Lawyers' road block on 4 June. Photo: Defend the Right to Protest
It’s not often that you see gangs of angry lawyers blockading roads. But that’s exactly what happened on 4 June, when a crowd of enraged solicitors, barristers and human rights campaigners stopped the traffic outside the Ministry of Justice, in protest at the government’s planned ‘reforms’ to legal aid.
The changes would remove the right of legal aid recipients to choose their own lawyer in criminal cases. Instead, this work would be contracted out to the lowest bidder, with such well-respected legal bodies as G4S and Eddie Stobart Trucks already lining up for a slice of the action.
This stuff matters. I know this from personal experience, because if the proposed new rules had been in effect in 2009, I would have been convicted of a crime that I didn’t commit.
Or, rather, a crime that I never got a chance to commit. I was attending a meeting in 2009, when the doors were smashed in and the building raided by hundreds of police officers. They arrested all 114 of us on suspicion of ‘conspiracy to commit aggravated trespass’. We were accused of planning to shut down the nearby Ratcliffe-on-Soar coal-fired power station, and 26 of us were put forward for trial.
Twenty of our group admitted that they were indeed planning to invade the power station, and ran a ‘justification’ defence because they believed their plans would have prevented a greater crime of significant damage to lives and livelihoods around the world from the station’s copious carbon emissions. The remaining six defendants, including me, were in a different position. We were simply attending a meeting, and hadn’t decided whether to join the action. We were essentially on trial for thinking about taking climate action.
Thank goodness for legal aid. There was no way I could have afforded a lawyer otherwise. Under the current system, we have the right to choose which lawyer we use. This was crucial in our case, as we were able to call on Bindmans, who specialise in protest law. Ironically, this worked out much cheaper for the public purse than the new system would have done, as we were able to be represented collectively by the same company, rather than a selection of local legal firms.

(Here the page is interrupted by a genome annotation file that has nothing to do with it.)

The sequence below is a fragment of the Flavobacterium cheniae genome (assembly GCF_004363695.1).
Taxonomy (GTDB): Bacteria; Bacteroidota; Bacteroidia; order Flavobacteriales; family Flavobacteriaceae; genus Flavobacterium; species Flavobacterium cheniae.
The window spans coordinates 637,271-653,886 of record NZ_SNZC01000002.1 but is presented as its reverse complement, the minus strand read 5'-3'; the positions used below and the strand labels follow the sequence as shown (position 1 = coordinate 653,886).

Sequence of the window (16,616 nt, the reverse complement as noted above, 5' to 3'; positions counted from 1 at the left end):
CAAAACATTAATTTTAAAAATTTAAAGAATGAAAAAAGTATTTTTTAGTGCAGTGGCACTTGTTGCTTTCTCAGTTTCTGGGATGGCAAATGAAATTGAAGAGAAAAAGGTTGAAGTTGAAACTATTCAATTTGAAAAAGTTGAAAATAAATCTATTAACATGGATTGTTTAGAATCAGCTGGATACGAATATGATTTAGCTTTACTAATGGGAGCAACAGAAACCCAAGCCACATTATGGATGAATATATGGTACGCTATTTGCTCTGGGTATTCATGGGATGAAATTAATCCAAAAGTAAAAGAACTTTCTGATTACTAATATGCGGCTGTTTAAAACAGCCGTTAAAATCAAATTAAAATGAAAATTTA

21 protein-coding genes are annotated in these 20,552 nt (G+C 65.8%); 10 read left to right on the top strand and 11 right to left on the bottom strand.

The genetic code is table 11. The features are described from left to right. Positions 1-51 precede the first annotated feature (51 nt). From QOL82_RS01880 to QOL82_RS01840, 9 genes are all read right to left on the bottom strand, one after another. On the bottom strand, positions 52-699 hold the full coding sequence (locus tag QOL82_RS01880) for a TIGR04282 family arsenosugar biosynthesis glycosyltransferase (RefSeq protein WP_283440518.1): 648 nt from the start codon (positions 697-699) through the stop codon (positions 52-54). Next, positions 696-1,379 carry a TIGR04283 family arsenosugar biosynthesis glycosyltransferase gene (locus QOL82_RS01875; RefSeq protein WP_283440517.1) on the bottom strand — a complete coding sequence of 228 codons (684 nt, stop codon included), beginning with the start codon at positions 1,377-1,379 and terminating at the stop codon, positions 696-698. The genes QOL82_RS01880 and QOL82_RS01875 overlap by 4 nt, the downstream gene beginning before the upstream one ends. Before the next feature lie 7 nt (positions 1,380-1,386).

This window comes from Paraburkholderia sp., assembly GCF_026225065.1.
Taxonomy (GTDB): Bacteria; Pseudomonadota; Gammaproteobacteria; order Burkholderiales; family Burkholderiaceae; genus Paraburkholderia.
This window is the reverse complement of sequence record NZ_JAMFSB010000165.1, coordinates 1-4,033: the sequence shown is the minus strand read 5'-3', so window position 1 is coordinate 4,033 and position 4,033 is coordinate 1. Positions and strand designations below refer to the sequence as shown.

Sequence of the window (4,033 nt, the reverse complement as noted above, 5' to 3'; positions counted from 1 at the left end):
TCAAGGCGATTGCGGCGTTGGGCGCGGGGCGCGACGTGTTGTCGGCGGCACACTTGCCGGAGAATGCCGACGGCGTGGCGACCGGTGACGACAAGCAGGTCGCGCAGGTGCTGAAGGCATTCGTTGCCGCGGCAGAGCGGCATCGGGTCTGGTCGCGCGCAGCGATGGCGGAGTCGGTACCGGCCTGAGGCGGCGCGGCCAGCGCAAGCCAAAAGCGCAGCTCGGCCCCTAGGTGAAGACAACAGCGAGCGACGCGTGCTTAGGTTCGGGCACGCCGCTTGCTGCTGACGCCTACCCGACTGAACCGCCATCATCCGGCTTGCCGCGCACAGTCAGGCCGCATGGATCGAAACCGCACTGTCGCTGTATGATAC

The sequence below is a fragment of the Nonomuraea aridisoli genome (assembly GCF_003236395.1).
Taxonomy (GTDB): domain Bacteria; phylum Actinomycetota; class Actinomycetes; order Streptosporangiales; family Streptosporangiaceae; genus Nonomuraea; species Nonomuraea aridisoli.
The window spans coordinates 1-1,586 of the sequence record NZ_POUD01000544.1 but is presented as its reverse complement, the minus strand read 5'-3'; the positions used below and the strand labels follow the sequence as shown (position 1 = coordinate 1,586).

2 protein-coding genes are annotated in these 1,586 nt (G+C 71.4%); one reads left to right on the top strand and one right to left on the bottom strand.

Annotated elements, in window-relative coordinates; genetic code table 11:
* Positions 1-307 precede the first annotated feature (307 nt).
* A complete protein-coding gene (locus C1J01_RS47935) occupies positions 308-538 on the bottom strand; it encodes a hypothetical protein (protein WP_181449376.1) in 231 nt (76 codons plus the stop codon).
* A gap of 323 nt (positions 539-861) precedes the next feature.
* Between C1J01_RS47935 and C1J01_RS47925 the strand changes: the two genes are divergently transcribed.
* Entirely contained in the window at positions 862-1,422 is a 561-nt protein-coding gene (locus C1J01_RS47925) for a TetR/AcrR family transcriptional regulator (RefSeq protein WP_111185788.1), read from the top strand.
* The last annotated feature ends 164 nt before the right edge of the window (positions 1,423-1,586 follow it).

Then, in October 2010, the notorious undercover cop Mark Kennedy was outed by a group of activists. Kennedy was arrested with the rest of us that day (indeed, he was the one who had tipped off his fellow cops and triggered the raid). Thanks to our lawyers’ knowledge and experience in this area, they were able to use this revelation to show that secret evidence from Kennedy that would support our defence was being hidden from the court. As a result, the cases against all 26 of us were ultimately dropped or overturned.
When we think of people fighting for social justice, the legal profession tends not to come first to mind. However, many lawyers choose to work at campaigning law firms in order to defend the rights of protesters, asylum seekers, benefit claimants, victims of police violence and others who would otherwise be disempowered by the legal system. The proposed legal aid reforms would scythe through these specialist firms, replacing them with a one-size-fails-all system of government-approved lawyers. A rise in the number of miscarriages of justice would inevitably follow.
The reforms would also make it harder to launch judicial reviews, introduce a ‘residence test’ for legal aid and cut legal aid funding to victims of mistreatment in prisons. It’s hardly surprising that anyone in the legal profession with a shred of conscience is up in arms.
Laura Janes, consultant solicitor at the Howard League for Penal Reform, says: ‘The kind of prison law and specialist appeal cases that we work on won’t be available for separate tendering, so they will all be swept up in broad legal aid contracts with the likes of Eddie Stobart. This will be devastating for some of the most vulnerable people in society, including thousands of children in prison who will no longer have access to specialist representation, care and rehabilitation under these lowest-common-denominator legal aid contracts.’
The Ministry of Justice is due to make a final decision on the reforms this summer, so now is the time to add your voice to the campaign.
Find out what you can do at www.savelegalaid.co.uk/takeaction